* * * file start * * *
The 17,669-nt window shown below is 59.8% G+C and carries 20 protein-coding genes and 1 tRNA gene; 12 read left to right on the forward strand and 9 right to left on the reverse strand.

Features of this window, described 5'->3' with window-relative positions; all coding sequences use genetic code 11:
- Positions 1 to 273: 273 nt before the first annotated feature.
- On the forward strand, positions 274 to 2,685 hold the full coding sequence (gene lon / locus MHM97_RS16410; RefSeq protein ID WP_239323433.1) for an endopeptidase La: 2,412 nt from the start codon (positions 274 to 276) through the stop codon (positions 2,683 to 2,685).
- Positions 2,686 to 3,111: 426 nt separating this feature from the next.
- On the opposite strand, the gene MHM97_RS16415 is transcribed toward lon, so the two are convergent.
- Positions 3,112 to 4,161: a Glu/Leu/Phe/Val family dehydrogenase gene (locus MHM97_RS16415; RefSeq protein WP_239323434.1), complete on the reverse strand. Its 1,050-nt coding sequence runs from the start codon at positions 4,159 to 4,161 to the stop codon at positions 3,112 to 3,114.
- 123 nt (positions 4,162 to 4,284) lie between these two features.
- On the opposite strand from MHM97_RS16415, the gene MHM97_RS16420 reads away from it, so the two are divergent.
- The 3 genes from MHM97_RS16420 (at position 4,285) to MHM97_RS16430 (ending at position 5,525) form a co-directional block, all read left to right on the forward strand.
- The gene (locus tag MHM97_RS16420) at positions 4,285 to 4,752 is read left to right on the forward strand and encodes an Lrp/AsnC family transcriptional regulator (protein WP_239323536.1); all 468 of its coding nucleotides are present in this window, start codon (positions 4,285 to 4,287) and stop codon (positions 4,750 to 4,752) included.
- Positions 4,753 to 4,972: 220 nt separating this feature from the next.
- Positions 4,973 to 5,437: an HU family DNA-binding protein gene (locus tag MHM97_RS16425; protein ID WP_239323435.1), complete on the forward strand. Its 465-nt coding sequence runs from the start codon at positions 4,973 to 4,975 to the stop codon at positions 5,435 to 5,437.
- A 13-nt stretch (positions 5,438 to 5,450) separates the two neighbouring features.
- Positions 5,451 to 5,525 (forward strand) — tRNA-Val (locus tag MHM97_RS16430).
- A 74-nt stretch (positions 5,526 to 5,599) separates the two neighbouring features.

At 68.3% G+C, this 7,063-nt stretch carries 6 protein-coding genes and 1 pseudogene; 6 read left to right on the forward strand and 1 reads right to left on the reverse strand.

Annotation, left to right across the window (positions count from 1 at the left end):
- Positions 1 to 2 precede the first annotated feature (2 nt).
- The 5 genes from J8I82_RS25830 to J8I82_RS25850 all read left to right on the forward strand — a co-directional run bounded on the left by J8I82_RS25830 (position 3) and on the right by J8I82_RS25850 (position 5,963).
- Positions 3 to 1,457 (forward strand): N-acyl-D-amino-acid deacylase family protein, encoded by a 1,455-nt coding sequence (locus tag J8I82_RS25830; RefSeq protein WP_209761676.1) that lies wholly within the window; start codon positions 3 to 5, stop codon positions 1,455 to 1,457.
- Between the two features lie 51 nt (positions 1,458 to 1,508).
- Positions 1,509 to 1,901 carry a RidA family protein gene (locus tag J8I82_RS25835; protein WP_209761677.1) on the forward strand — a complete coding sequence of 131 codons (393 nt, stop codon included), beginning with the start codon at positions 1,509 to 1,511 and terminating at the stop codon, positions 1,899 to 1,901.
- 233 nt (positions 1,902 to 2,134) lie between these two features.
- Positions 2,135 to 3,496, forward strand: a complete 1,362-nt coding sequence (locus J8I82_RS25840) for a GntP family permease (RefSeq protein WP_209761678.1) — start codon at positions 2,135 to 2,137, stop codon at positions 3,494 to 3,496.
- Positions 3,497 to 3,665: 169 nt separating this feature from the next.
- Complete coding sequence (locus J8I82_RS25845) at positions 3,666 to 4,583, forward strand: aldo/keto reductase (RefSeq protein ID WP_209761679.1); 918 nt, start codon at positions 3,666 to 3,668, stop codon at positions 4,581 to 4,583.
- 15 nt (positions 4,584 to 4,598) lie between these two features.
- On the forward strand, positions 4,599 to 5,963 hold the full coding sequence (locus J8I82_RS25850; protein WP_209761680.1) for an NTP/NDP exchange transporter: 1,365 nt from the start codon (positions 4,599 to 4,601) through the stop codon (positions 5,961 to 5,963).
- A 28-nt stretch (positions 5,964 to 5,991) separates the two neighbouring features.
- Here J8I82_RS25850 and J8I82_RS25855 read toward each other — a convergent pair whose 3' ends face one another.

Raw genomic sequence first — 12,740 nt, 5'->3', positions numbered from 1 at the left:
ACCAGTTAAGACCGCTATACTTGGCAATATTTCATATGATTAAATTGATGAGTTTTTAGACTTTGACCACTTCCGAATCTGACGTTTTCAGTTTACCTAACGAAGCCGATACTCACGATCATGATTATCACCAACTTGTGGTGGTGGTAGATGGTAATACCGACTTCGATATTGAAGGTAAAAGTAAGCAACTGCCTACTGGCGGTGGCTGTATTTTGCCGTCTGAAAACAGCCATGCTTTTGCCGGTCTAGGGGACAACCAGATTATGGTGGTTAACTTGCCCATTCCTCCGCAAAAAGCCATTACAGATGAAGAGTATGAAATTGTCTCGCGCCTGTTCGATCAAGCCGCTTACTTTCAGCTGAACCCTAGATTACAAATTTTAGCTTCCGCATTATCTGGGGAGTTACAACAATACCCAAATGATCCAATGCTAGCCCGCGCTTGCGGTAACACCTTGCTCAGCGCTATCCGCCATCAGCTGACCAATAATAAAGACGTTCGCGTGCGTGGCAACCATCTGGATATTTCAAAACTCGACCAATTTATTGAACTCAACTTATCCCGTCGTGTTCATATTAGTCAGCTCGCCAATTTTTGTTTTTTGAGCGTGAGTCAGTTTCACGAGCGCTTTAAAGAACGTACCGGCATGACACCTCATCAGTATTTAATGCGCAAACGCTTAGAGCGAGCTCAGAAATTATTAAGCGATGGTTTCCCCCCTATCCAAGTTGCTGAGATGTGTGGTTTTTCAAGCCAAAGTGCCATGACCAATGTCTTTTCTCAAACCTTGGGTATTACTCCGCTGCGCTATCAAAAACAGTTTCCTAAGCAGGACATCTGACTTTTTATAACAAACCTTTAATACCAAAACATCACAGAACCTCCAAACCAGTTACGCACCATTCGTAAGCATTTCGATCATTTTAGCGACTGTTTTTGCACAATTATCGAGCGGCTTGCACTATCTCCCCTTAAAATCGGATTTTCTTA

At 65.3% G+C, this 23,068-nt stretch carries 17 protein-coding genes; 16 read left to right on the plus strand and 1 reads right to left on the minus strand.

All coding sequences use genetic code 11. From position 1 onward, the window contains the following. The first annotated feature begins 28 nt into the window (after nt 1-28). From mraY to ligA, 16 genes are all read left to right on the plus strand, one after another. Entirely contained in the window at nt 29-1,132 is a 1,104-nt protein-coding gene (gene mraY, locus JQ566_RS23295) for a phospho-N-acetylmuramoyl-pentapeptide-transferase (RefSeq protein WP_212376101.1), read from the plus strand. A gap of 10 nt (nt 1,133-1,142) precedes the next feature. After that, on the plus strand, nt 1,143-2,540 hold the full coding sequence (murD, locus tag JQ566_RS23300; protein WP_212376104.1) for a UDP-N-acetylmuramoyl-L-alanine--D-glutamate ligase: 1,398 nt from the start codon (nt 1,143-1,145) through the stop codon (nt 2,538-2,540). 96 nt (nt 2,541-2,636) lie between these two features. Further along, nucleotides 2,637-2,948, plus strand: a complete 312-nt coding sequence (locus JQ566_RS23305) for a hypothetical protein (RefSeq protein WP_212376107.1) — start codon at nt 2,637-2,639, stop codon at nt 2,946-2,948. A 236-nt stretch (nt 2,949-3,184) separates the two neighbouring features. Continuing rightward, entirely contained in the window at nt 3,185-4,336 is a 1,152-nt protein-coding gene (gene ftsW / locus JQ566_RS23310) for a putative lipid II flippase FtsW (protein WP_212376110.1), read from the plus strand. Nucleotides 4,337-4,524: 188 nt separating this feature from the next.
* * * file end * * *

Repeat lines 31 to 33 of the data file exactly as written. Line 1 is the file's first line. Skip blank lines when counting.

- Here J8I82_RS25850 and J8I82_RS25855 read toward each other — a convergent pair whose 3' ends face one another.

Raw genomic sequence first — 12,740 nt, 5'->3', positions numbered from 1 at the left:
ACCAGTTAAGACCGCTATACTTGGCAATATTTCATATGATTAAATTGATGAGTTTTTAGACTTTGACCACTTCCGAATCTGACGTTTTCAGTTTACCTAACGAAGCCGATACTCACGATCATGATTATCACCAACTTGTGGTGGTGGTAGATGGTAATACCGACTTCGATATTGAAGGTAAAAGTAAGCAACTGCCTACTGGCGGTGGCTGTATTTTGCCGTCTGAAAACAGCCATGCTTTTGCCGGTCTAGGGGACAACCAGATTATGGTGGTTAACTTGCCCATTCCTCCGCAAAAAGCCATTACAGATGAAGAGTATGAAATTGTCTCGCGCCTGTTCGATCAAGCCGCTTACTTTCAGCTGAACCCTAGATTACAAATTTTAGCTTCCGCATTATCTGGGGAGTTACAACAATACCCAAATGATCCAATGCTAGCCCGCGCTTGCGGTAACACCTTGCTCAGCGCTATCCGCCATCAGCTGACCAATAATAAAGACGTTCGCGTGCGTGGCAACCATCTGGATATTTCAAAACTCGACCAATTTATTGAACTCAACTTATCCCGTCGTGTTCATATTAGTCAGCTCGCCAATTTTTGTTTTTTGAGCGTGAGTCAGTTTCACGAGCGCTTTAAAGAACGTACCGGCATGACACCTCATCAGTATTTAATGCGCAAACGCTTAGAGCGAGCTCAGAAATTATTAAGCGATGGTTTCCCCCCTATCCAAGTTGCTGAGATGTGTGGTTTTTCAAGCCAAAGTGCCATGACCAATGTCTTTTCTCAAACCTTGGGTATTACTCCGCTGCGCTATCAAAAACAGTTTCCTAAGCAGGACATCTGACTTTTTATAACAAACCTTTAATACCAAAACATCACAGAACCTCCAAACCAGTTACGCACCATTCGTAAGCATTTCGATCATTTTAGCGACTGTTTTTGCACAATTATCGAGCGGCTTGCACTATCTCCCCTTAAAATCGGATTTTCTTA